Story Source:

The above story is based on materials provided by Duke Medicine. Note: Materials may be edited for content and length.


Journal Reference:

  1. Ann Marie Navar-Boggan, Michael J. Pencina, Ken Williams, Allan D. Sniderman, Eric D. Peterson. Proportion of US Adults Potentially Affected by the 2014 Hypertension Guideline. JAMA, 2014; DOI: 10.1001/jama.2014.2531

Cite This Page:

Duke Medicine. "Relaxed blood pressure guidelines cut millions from needing medication." ScienceDaily. ScienceDaily, 29 March 2014. <www.sciencedaily.com/releases/2014/03/140329175017.htm>.
Duke Medicine. (2014, March 29). Relaxed blood pressure guidelines cut millions from needing medication. ScienceDaily. Retrieved July 31, 2014 from www.sciencedaily.com/releases/2014/03/140329175017.htm
Duke Medicine. "Relaxed blood pressure guidelines cut millions from needing medication." ScienceDaily. www.sciencedaily.com/releases/2014/03/140329175017.htm (accessed July 31, 2014).

Share This




More Health & Medicine News

Thursday, July 31, 2014

Featured Research

from universities, journals, and other organizations


Featured Videos

from AP, Reuters, AFP, and other news services

House Republicans Vote to Sue Obama Over Healthcare Law

House Republicans Vote to Sue Obama Over Healthcare Law

Reuters - US Online Video (July 31, 2014) The Republican-led House of Representatives votes to sue President Obama, accusing him of overstepping his executive authority in making changes to the Affordable Care Act. Mana Rabiee reports. Video provided by Reuters
Powered by NewsLook.com
Despite Health Questions, E-Cigs Are Beneficial: Study

Despite Health Questions, E-Cigs Are Beneficial: Study

Newsy (July 31, 2014) Citing 81 previous studies, new research out of London suggests the benefits of smoking e-cigarettes instead of regular ones outweighs the risks. Video provided by Newsy
Powered by NewsLook.com
Dangerous Bacteria Kills One in Florida

Dangerous Bacteria Kills One in Florida

AP (July 31, 2014) Sarasota County, Florida health officials have issued a warning against eating raw oysters and exposing open wounds to coastal and inland waters after a dangerous bacteria killed one person and made another sick. (July 31) Video provided by AP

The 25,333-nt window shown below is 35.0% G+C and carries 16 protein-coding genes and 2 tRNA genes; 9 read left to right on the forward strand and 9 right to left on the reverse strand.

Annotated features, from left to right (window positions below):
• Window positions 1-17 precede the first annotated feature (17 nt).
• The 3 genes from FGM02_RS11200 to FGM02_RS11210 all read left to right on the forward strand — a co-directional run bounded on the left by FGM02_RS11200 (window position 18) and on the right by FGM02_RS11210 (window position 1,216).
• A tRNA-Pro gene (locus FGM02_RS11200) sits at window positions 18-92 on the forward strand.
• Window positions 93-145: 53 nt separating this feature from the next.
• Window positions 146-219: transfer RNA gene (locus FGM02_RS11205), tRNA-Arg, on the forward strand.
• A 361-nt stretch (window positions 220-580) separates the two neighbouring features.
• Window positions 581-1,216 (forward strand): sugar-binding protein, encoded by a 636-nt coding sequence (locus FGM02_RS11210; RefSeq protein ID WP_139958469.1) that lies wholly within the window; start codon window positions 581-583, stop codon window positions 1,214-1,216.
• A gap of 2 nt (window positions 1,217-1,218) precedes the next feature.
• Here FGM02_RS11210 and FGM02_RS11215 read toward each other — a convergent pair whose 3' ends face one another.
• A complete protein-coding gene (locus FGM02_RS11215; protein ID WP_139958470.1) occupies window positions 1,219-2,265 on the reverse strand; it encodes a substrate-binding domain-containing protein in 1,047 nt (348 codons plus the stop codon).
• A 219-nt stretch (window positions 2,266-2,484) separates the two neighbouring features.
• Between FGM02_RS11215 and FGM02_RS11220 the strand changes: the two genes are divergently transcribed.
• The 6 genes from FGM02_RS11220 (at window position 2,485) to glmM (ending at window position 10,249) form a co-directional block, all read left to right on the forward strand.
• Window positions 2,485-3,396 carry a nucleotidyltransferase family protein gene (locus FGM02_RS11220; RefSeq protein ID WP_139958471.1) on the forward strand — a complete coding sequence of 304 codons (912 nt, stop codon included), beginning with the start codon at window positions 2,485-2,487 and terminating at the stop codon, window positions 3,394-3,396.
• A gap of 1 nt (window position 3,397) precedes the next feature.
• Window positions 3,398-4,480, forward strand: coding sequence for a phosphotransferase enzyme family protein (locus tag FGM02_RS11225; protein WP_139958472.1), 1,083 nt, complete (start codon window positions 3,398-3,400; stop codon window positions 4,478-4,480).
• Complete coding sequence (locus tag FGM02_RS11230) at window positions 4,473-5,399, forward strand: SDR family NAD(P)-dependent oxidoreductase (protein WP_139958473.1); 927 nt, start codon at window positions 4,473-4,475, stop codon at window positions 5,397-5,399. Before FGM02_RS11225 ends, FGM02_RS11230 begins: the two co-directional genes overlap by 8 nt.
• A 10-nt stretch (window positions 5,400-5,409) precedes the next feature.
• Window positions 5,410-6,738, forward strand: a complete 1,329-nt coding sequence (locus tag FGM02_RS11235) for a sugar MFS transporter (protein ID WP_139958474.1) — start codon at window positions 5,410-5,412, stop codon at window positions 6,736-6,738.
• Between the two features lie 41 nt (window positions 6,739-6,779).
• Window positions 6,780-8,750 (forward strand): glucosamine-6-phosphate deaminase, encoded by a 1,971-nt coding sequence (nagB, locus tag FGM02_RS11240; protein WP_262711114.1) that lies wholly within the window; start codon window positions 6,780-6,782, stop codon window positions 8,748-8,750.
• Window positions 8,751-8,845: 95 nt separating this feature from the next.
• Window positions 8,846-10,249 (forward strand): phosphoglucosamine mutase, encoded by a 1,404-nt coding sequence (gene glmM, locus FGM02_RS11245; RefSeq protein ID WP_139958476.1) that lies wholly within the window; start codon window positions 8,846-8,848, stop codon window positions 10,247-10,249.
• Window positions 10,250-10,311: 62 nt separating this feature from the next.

Powered by NewsLook.com
Health Insurers' Profits Slide

Health Insurers' Profits Slide

Reuters - Business Video Online (July 30, 2014) Obamacare-related costs were said to be behind the profit plunge at Wellpoint and Humana, but Wellpoint sees the new exchanges boosting its earnings for the full year. Fred Katayama reports. Video provided by Reuters
Powered by NewsLook.com

Search ScienceDaily

Number of stories in archives: 140,361

Find with keyword(s):
Enter a keyword or phrase to search ScienceDaily for related topics and research stories.

Save/Print:
Share:

Breaking News:
from the past week

In Other News

... from NewsDaily.com

Science News

Health News

Environment News

Technology News



    Save/Print:
    Share:

    Free Subscriptions


    Get the latest science news with ScienceDaily's free email newsletters, updated daily and weekly. Or view hourly updated newsfeeds in your RSS reader:

    Get Social & Mobile


    Keep up to date with the latest news from ScienceDaily via social networks and mobile apps:

    Have Feedback?


    Tell us what you think of ScienceDaily -- we welcome both positive and negative comments. Have any problems using the site? Questions?
    Mobile: iPhone Android Web
    Follow: Facebook Twitter Google+
    Subscribe: RSS Feeds Email Newsletters
    Latest Headlines Health & Medicine Mind & Brain Space & Time Matter & Energy Computers & Math Plants & Animals Earth & Climate Fossils & Ruins